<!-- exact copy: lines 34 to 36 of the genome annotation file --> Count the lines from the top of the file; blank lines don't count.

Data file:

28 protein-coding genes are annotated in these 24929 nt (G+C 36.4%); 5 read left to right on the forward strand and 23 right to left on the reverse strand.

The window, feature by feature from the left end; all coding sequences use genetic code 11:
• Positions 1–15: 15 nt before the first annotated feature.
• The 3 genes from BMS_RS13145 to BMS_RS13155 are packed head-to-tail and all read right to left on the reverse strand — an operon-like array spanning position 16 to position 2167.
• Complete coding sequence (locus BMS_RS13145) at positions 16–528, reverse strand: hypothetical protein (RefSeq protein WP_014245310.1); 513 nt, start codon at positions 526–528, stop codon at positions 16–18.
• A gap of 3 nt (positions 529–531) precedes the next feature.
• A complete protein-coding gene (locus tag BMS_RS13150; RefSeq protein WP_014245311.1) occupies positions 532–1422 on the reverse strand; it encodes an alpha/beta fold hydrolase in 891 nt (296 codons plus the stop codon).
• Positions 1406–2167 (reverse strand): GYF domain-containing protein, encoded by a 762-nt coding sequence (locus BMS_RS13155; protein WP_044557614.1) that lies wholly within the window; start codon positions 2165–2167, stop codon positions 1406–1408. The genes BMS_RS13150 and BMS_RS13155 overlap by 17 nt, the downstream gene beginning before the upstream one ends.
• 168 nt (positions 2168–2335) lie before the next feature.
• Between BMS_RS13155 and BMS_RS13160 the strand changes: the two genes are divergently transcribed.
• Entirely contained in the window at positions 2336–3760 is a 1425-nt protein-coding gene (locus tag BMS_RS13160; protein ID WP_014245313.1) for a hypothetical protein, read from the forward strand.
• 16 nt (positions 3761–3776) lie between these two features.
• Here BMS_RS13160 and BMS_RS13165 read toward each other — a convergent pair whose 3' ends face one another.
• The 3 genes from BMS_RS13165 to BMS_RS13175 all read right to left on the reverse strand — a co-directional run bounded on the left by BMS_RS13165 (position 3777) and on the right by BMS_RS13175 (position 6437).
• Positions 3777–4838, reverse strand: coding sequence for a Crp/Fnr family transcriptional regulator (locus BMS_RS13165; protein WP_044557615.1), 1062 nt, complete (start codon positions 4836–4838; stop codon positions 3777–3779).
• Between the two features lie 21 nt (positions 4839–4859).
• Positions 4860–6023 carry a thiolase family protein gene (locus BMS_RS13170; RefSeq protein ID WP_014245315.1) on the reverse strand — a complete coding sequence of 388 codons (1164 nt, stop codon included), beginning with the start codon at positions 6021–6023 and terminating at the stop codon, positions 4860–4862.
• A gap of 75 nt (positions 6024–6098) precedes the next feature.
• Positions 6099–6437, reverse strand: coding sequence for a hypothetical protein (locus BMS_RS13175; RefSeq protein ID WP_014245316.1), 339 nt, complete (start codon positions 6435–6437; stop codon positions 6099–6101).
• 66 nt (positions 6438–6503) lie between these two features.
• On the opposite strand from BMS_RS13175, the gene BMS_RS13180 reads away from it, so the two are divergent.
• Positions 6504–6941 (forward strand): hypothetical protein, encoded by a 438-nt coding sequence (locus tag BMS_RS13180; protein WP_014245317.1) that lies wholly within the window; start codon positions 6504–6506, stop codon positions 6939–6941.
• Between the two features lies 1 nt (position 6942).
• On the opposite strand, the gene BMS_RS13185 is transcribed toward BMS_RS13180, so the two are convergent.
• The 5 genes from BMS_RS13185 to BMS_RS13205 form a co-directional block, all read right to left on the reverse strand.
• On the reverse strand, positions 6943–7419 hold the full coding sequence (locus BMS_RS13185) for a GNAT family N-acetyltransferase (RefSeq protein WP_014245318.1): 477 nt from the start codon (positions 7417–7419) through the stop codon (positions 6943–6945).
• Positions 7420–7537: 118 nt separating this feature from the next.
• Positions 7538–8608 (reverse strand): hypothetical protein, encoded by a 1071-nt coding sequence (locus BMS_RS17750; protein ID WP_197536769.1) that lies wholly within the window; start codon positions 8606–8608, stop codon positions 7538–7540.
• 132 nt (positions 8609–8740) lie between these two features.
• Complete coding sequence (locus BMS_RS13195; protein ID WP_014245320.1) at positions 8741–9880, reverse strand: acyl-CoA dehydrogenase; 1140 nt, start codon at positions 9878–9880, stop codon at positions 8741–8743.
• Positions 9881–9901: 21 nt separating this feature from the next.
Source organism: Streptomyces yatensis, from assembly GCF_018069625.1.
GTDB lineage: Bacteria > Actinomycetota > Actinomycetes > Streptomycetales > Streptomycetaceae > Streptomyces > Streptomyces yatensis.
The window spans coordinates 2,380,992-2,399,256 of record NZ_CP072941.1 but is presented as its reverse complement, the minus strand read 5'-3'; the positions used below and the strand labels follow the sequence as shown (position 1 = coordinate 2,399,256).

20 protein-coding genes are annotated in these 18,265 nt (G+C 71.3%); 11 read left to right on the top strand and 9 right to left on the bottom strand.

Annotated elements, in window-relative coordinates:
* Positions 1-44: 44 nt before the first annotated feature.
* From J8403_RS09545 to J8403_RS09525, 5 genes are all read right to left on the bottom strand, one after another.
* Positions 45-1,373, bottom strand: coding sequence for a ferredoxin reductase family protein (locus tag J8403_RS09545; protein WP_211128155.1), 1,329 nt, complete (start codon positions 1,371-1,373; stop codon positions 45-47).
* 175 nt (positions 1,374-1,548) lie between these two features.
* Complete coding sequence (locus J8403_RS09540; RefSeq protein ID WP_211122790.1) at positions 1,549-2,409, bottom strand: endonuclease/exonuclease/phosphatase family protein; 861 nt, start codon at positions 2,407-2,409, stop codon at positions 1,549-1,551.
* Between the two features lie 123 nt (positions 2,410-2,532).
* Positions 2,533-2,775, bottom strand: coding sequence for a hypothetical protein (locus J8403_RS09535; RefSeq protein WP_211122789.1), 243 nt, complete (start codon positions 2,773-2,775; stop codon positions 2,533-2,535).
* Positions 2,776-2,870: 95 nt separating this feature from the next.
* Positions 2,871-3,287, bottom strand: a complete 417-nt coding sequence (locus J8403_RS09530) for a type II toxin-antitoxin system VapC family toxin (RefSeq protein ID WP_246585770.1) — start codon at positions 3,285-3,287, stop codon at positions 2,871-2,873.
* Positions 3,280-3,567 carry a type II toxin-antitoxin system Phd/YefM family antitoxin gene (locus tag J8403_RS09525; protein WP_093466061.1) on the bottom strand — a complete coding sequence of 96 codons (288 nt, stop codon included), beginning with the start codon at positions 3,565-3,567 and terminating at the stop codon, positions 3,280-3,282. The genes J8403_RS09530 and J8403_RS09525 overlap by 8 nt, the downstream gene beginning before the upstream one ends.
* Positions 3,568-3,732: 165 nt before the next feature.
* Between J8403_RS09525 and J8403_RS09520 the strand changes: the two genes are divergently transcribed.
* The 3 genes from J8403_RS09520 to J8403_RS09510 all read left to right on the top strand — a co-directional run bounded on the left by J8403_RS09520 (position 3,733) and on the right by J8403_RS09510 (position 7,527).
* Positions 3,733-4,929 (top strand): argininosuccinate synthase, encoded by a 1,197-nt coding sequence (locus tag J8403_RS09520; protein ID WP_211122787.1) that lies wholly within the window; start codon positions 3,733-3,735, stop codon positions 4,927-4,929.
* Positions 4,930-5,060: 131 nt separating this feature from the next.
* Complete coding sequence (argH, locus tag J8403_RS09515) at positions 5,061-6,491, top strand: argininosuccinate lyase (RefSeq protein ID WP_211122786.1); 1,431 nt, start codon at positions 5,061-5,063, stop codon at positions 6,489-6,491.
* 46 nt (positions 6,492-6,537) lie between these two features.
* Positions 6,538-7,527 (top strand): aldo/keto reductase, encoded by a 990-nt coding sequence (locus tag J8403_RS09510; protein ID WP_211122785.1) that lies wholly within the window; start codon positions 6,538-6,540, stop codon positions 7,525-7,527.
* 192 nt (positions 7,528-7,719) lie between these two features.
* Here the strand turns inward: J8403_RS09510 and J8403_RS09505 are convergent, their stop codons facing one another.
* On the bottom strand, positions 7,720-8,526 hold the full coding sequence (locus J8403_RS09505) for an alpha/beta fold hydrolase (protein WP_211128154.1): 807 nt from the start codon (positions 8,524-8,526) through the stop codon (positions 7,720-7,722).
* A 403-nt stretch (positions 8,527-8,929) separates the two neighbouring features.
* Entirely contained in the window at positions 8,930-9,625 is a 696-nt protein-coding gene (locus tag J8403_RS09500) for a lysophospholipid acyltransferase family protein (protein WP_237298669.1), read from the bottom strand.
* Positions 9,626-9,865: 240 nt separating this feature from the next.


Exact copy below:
The window spans coordinates 2,380,992-2,399,256 of record NZ_CP072941.1 but is presented as its reverse complement, the minus strand read 5'-3'; the positions used below and the strand labels follow the sequence as shown (position 1 = coordinate 2,399,256).

20 protein-coding genes are annotated in these 18,265 nt (G+C 71.3%); 11 read left to right on the top strand and 9 right to left on the bottom strand.

Annotated elements, in window-relative coordinates: